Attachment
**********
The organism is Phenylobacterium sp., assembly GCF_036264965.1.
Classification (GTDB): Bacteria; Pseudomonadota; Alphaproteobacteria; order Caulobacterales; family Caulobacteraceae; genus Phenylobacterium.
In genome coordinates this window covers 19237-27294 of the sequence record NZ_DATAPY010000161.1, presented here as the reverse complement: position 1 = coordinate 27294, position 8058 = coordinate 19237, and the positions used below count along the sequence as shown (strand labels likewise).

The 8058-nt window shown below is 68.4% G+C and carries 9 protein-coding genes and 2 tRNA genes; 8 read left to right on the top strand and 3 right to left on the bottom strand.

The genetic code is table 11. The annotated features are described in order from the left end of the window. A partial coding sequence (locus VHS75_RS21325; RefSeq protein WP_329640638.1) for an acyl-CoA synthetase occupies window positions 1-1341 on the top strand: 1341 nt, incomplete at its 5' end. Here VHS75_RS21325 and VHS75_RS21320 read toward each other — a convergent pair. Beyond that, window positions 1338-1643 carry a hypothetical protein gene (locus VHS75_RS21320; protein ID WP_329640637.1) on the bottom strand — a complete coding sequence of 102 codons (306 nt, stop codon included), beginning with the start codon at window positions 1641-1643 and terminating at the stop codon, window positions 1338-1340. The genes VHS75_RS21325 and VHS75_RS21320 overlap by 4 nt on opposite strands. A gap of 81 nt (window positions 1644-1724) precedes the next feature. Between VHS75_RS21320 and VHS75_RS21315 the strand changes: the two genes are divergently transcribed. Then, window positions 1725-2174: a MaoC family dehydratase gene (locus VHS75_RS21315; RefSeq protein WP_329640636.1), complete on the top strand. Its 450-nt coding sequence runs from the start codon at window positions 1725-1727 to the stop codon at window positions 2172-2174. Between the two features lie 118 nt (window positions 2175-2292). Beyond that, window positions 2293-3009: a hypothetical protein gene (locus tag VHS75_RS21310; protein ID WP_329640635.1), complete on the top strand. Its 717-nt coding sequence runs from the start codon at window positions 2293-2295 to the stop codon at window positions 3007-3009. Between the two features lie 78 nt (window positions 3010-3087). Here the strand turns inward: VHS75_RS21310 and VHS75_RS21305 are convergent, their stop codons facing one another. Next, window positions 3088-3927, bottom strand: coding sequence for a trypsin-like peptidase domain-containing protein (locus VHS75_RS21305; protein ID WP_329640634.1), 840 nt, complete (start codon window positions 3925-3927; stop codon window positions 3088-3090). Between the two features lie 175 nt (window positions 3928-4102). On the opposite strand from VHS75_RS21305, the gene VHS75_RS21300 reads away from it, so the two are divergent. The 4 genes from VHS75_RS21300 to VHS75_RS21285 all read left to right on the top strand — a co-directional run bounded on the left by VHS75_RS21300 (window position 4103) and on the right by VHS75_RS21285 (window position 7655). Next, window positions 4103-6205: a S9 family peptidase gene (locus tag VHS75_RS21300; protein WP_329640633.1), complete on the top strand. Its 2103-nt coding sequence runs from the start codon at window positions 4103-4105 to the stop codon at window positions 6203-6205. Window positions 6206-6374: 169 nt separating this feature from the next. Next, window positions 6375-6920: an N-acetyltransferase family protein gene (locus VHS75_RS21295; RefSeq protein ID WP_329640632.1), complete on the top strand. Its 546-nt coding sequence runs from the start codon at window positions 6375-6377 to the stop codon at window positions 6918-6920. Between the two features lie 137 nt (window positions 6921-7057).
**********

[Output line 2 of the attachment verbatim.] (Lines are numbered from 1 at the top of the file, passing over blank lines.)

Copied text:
Classification (GTDB): Bacteria; Pseudomonadota; Alphaproteobacteria; order Caulobacterales; family Caulobacteraceae; genus Phenylobacterium.